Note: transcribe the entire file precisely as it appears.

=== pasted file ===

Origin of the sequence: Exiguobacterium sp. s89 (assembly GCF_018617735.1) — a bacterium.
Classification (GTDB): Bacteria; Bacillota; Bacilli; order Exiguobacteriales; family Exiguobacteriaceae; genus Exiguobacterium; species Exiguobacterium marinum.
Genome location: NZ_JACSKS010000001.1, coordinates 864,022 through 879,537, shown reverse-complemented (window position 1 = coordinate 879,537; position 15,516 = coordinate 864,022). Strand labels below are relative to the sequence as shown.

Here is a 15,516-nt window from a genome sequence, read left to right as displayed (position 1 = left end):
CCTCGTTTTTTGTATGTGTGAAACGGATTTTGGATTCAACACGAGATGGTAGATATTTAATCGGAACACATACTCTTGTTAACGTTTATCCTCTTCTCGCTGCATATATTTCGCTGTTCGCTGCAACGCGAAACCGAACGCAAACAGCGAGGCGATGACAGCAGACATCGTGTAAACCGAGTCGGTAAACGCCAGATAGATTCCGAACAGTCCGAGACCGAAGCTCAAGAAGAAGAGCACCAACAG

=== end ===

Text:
Origin of the sequence: Exiguobacterium sp. s89 (assembly GCF_018617735.1) — a bacterium.
Classification (GTDB): Bacteria; Bacillota; Bacilli; order Exiguobacteriales; family Exiguobacteriaceae; genus Exiguobacterium; species Exiguobacterium marinum.
Genome location: NZ_JACSKS010000001.1, coordinates 864,022 through 879,537, shown reverse-complemented (window position 1 = coordinate 879,537; position 15,516 = coordinate 864,022). Strand labels below are relative to the sequence as shown.

Here is a 15,516-nt window from a genome sequence, read left to right as displayed (position 1 = left end):
CCTCGTTTTTTGTATGTGTGAAACGGATTTTGGATTCAACACGAGATGGTAGATATTTAATCGGAACACATACTCTTGTTAACGTTTATCCTCTTCTCGCTGCATATATTTCGCTGTTCGCTGCAACGCGAAACCGAACGCAAACAGCGAGGCGATGACAGCAGACATCGTGTAAACCGAGTCGGTAAACGCCAGATAGATTCCGAACAGTCCGAGACCGAAGCTCAAGAAGAAGAGCACCAACAG